T.J. Hockenson among non-QBs Jaguars should watch at combine

Iowa tight end T.J. Hockenson, a Mackey Award winner, has been billed by some as the next Rob Gronkowski. Charlie Neibergall/AP Photo

JACKSONVILLE, Fla. -- The NFL scouting combine begins Tuesday and the Jacksonville Jaguars are expected to spend a lot of time with the quarterbacks, especially Ohio State's Dwayne Haskins.

But the team certainly has other positions of need -- offensive line, tight end, receiver, running back -- and there are plenty of players to watch there, too. Here are some players the Jaguars should target in addition to the quarterbacks:

TE T.J. Hockenson, Iowa

He’s regarded as the most complete tight end in the draft and draft analysts have said he’s similar to New England’s Rob Gronkowski in that regard. Hockenson caught 73 passes for 1,080 yards and nine TDs in total over the past two seasons at Iowa while lining up inside and outside. Tom Coughlin likes bigger tight ends who can block, and though Hockenson isn’t that big at 250 pounds, he did show at Iowa that he’s a quality blocker. The Jaguars need major help at this position and it wouldn’t be a surprise to see them sign a free agent and still make this position a priority. Kiper had Hockenson going eighth to Detroit in his latest mock draft, so one pick higher isn’t a reach.

RB Elijah Holyfield, Georgia

Don’t punish Holyfield for only producing in one season at Georgia. He was behind Nick Chubb, Sony Michel and D’Andre Swift on the depth chart in 2016 and 2017. He shined last year (1,108 yards and 7 TDs) and averaged 6.2 yards per carry in his career. Holyfield (5-foot-11, 215 pounds) isn’t as big as Todd Gurley II (6-1, 224) or Chubb (5-11, 227), but he is a physical runner who would be a good complement to Leonard Fournette. The Jaguars might not address running backs until the middle of the draft, and if the son of former heavyweight boxing champ Evander Holyfield is available, why not take a shot that he’s going to continue the string of Bulldogs backs excelling in the NFL?

G/C Michael Jordan, Ohio State

The right side of the offensive line needs to get better if the Jaguars are going to be the power-run team they want to be. Jordan played both positions with the Buckeyes, and that flexibility is important because Jaguars center Brandon Linder has never played a full season and has missed 27 of 80 games because of injuries since he was drafted in 2014. Jordan (6-7, 312 pounds), who is projected to be a second-day pick (second and third rounds), could step in as the starter at right guard.

WR Hunter Renfrow, Clemson

Dede Westbrook made significant strides last season and by November was the only offensive weapon the Jaguars had. He’s an explosive playmaker who can make plays down the field as well as take a short pass and go. Marqise Lee is coming off a serious knee injury and there are questions about how effective he will be, but if he’s healthy, he’s the team’s No. 1 receiver. After those two, however, the Jaguars don’t have much. Keelan Cole didn’t progress from his rookie season, doesn’t have good hands and got benched after dropping five passes and losing two fumbles in October. Second-round pick DJ Chark, whom the Jaguars said they graded a first-round talent, caught 14 passes and made more impact as a gunner on special teams as a rookie. He has issues with his hands, too. So it’s pretty clear the Jaguars need another dependable receiver and there might not be a receiver in the draft who fits that description better than Renfrow. He caught 186 passes for 2,133 yards and 15 touchdowns in four seasons at Clemson, including 42 catches for 437 yards and five TDs in eight playoff games. He more than held his own at the Senior Bowl, too. He’s a polished player who could be an effective slot receiver, which would allow the Jaguars more flexibility with Westbrook.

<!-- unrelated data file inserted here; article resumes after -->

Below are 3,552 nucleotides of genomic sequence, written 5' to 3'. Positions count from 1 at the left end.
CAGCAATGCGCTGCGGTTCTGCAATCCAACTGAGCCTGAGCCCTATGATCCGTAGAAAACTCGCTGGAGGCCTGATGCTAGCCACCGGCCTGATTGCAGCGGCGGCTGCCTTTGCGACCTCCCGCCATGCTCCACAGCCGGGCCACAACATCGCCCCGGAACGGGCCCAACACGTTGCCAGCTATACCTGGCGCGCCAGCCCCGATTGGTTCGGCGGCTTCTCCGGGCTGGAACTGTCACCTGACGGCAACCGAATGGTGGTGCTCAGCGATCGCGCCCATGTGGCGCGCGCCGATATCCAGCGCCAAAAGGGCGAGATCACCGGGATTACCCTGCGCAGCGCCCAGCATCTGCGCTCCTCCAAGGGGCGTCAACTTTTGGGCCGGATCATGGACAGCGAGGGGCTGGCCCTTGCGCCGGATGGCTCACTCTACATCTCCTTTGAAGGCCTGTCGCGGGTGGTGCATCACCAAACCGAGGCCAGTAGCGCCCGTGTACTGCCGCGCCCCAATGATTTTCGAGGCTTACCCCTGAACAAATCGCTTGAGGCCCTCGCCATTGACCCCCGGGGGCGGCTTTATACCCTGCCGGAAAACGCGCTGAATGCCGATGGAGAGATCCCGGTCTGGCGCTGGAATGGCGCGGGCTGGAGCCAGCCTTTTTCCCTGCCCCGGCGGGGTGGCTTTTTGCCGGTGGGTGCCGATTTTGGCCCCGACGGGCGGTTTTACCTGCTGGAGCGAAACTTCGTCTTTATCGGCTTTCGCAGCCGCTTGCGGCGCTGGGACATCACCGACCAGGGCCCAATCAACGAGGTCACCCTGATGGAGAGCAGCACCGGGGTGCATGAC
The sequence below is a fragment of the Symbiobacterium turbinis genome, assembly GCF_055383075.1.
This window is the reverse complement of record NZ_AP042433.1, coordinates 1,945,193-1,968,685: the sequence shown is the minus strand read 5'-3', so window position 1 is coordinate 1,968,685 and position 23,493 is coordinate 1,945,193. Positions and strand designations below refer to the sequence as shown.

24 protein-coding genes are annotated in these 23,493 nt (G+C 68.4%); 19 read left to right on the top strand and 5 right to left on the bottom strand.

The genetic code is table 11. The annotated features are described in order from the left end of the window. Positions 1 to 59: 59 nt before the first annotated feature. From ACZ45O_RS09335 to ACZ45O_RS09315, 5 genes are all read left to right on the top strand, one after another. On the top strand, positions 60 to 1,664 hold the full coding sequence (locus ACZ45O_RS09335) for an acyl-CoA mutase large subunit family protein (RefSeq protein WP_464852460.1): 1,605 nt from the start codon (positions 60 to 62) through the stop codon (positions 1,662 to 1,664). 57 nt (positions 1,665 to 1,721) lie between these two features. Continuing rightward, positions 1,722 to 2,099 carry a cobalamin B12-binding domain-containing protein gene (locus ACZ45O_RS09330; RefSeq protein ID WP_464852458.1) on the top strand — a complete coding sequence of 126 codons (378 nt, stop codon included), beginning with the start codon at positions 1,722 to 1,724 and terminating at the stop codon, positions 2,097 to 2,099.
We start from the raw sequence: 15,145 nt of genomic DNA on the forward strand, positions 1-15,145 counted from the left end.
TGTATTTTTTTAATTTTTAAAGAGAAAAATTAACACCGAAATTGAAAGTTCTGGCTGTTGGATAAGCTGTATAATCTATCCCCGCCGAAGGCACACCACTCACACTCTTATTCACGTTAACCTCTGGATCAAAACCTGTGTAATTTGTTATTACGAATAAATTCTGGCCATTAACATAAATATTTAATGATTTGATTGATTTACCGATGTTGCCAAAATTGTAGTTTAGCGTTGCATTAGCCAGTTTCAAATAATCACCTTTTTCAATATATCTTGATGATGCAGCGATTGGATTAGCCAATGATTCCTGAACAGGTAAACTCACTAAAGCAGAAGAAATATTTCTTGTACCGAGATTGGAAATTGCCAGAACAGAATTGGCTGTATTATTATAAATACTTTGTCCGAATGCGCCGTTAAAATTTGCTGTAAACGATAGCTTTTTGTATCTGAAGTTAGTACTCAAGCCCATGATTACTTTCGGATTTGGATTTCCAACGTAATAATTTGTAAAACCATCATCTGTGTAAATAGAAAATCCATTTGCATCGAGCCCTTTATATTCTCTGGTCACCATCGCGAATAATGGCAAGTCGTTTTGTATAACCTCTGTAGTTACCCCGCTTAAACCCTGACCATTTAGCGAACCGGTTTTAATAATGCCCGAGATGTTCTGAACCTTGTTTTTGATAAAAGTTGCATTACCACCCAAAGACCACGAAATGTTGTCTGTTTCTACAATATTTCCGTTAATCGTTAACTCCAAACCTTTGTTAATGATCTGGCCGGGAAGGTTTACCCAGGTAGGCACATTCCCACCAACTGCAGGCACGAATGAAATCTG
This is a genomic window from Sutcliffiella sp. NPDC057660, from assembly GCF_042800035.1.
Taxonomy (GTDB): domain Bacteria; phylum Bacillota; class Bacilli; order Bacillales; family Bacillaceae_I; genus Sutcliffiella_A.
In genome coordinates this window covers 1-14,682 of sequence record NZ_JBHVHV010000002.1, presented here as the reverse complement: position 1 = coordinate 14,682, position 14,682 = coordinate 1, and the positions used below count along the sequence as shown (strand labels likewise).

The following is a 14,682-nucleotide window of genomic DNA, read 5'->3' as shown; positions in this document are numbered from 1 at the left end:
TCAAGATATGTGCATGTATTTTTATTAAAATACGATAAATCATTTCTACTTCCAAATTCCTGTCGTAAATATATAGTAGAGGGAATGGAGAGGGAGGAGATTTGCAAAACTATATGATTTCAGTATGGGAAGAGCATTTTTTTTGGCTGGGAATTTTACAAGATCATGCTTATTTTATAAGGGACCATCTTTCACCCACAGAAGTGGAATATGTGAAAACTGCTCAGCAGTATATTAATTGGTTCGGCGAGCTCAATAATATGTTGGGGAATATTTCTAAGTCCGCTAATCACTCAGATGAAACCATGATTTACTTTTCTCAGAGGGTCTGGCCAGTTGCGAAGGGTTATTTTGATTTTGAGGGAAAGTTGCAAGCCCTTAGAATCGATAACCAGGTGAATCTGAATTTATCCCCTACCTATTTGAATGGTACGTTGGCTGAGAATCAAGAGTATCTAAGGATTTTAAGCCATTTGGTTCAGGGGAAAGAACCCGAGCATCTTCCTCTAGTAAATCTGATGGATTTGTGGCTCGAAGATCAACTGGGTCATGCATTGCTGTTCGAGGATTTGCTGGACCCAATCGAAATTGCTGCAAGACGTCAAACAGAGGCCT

OT Jawaan Taylor, Florida

Taylor (6-5, 328 pounds) isn’t going to participate in the timed drills and long and broad jumps because of a hamstring injury, but he should be able to be measured and do the bench press. Taylor started 35 games at UF (33 at right tackle) and the Gators gave up only 18 sacks in 2018. He and Alabama’s Jonah Williams are regarded as the two best offensive tackles in the draft. Mel Kiper had Taylor being picked by the Jaguars in his second mock draft, and it makes a lot of sense. There is certainly a need at right tackle even if the Jaguars do decide to hold onto Jermey Parnell (who turns 33 in July) for another season. The Jaguars selected Will Richardson in the fourth round last year, but he was a long way from competing for a spot and ended up on injured reserve. Even if Parnell does start in 2019, he’s battled knee issues the last several seasons and Taylor should be an upgrade over Josh Wells and Ereck Flowers (if they’re re-signed).